Stories about: health insurance

Study: Repeal of the individual mandate could undercut health care for youth under 26

individual mandate
Diagnosis: No insurance coverage

As the U.S. Senate takes up the proposed American Health Care Act (AHCA), a three-state study provides evidence that eliminating the individual mandate could jeopardize young adults’ health care coverage — even with laws allowing people under 26 to be covered under their parents’ plan.

Researchers led by Lauren Wisk, PhD, of the Division of Adolescent and Young Adult Medicine at Boston Children’s Hospital, analyzed insurance data from 131,542 adolescents and young adults whose family was covered by Harvard Pilgrim Health Care between January 2000 and December 2012.

“With an individual mandate, many more young adults used the dependent coverage provision, and people who were previously dropped from their parents’ plan were more likely to get back on,” Wisk reports.

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Show me the money: Reimbursement for medical innovations

medical device reimbursementDevice developers tend to focus on the FDA approval process—PMAs and 510(k) clearances—while overlooking another major challenge: getting insurers to cover the device. Before approaching investors, and certainly before doing any studies, keep payers in mind, advises Maren Anderson, president of MDA Consulting, Inc., which specializes in reimbursement planning.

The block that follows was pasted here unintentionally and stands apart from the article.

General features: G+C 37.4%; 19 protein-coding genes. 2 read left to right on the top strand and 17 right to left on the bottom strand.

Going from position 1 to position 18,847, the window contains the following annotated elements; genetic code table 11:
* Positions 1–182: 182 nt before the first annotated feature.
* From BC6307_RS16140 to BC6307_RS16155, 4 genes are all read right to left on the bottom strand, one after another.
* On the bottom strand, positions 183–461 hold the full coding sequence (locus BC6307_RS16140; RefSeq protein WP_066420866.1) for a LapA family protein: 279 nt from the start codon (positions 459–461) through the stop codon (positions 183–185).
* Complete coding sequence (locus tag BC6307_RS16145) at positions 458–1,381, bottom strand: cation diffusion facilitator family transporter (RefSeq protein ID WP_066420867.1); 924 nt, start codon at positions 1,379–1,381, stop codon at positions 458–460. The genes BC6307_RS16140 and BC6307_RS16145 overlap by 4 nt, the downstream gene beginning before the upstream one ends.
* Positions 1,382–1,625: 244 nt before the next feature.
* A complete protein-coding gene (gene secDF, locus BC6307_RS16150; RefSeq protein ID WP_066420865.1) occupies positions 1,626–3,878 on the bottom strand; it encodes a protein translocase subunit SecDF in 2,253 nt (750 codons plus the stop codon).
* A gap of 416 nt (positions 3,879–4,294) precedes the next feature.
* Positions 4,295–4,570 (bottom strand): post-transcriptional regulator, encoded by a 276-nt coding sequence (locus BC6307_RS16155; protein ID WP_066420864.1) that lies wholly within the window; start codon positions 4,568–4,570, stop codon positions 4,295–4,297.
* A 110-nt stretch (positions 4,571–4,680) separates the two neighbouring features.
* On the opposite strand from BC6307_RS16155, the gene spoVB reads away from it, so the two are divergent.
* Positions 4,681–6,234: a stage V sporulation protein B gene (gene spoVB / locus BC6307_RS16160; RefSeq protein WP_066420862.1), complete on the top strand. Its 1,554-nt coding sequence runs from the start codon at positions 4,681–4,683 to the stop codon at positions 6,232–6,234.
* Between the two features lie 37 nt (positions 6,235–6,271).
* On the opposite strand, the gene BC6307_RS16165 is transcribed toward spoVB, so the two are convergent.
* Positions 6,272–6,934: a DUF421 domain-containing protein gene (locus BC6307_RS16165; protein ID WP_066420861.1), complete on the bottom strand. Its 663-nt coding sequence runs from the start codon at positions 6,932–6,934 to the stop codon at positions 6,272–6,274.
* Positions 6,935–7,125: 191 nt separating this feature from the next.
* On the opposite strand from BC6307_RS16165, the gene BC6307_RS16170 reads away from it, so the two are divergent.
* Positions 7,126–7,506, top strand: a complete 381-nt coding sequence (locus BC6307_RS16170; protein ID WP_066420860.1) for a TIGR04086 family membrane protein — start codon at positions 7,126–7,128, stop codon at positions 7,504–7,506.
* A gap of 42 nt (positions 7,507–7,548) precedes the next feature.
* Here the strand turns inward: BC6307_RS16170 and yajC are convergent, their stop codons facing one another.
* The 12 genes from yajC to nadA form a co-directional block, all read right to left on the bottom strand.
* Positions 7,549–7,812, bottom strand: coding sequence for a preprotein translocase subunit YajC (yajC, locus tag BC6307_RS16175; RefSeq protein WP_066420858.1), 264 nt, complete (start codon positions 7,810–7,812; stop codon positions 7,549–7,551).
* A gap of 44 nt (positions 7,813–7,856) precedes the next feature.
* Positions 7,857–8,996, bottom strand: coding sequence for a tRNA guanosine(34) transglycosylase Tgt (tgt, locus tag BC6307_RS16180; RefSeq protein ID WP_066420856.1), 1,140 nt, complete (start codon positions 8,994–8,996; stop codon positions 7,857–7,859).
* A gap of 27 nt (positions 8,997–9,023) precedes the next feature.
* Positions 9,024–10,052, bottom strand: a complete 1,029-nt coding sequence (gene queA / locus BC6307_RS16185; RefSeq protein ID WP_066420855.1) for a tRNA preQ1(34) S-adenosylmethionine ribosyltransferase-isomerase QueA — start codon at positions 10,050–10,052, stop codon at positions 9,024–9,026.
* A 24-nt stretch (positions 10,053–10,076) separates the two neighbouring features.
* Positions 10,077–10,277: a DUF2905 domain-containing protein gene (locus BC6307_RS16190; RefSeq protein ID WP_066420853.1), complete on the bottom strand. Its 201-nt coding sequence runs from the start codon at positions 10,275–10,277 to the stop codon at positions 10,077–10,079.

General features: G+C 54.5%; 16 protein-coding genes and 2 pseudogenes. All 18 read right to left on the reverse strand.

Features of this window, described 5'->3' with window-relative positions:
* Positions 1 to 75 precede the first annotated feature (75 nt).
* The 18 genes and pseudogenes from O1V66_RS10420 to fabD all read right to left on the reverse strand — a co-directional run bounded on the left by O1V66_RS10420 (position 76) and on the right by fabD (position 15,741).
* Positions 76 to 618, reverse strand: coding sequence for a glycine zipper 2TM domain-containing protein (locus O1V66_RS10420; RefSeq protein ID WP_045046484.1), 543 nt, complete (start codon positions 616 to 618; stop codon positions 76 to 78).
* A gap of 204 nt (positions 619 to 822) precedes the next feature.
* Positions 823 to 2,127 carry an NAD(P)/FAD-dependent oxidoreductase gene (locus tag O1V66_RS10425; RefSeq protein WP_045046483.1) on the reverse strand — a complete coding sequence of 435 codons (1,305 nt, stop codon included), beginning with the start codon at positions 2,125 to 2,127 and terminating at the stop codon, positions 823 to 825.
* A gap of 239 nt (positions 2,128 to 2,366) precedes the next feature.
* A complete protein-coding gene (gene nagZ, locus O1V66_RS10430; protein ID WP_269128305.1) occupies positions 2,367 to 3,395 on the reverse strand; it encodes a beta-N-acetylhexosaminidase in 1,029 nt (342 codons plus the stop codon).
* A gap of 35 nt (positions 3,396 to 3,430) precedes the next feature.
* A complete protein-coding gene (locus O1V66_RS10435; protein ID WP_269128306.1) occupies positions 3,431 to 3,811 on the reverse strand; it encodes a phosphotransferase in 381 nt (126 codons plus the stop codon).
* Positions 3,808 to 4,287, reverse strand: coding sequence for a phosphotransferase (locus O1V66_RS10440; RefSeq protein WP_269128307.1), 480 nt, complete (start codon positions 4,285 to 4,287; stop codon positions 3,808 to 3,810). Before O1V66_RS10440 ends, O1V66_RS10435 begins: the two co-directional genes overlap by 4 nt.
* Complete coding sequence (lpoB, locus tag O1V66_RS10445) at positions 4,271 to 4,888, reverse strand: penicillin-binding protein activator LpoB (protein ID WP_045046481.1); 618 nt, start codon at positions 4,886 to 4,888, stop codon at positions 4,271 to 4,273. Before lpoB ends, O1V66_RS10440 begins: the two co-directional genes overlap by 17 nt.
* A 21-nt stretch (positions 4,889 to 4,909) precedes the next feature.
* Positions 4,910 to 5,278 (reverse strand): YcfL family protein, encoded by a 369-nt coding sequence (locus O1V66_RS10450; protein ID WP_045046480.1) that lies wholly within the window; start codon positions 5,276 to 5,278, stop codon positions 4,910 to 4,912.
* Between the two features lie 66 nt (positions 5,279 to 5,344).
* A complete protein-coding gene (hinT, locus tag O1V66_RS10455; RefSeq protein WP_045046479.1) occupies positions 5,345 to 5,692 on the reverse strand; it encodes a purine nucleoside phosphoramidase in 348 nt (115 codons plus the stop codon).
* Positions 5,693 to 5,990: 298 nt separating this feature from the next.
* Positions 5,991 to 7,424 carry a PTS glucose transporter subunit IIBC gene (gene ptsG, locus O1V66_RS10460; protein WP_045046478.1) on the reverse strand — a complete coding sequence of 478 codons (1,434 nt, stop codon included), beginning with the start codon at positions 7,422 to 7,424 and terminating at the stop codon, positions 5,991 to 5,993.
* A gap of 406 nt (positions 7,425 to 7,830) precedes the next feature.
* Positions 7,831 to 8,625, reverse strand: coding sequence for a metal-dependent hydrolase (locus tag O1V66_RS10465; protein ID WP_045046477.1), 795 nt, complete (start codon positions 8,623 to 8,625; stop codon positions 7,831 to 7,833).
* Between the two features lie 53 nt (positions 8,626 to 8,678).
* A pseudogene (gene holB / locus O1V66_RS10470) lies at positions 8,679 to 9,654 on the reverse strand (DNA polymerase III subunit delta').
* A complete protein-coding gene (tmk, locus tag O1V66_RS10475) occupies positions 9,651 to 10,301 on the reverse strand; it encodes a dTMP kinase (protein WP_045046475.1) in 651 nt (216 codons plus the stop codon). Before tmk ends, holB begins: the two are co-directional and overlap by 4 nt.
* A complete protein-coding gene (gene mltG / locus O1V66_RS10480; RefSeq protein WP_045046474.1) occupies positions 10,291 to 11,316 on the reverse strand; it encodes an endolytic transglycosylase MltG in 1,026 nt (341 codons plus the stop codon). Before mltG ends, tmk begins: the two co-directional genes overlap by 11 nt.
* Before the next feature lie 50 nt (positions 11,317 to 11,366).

In the old days, doctors prescribed, and insurers paid. Under health care reform, that’s changed, says Anderson.

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CHIP on the block: Should the Children’s Health Insurance Program continue?

chopping block CHIP
Some believe that ACA's insurance exchanges leave gaps in pediatric protection.
Funding for the federal Children’s Health Insurance Program (CHIP) will run out in 2015. Will this leave many kids without health insurance?

About 8 million children currently receive health insurance through CHIP, created in 1997 to bring coverage to children whose families earn too much to qualify for Medicaid but not enough to buy private insurance. States administer the program and receive federal matching funds to cover costs. In 2009, Congress reauthorized funding for CHIP through 2015.

What will happen to CHIP beyond 2015 is uncertain, not just because of the funding deadline but also because of changes brought on by the 2010 Affordable Care Act (ACA). Many believe that the ACA’s Medicaid enrollment incentives and expanded tax credits will add so many lower-income kids to the insurance rolls that CHIP will become unnecessary and simply go away. Others, however, say that the plans sold through the ACA’s insurance exchanges could produce gaps in coverage for children, making it crucial to keep CHIP funded.

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Affordable Care Act update: What’s next for children, hospitals, insurers?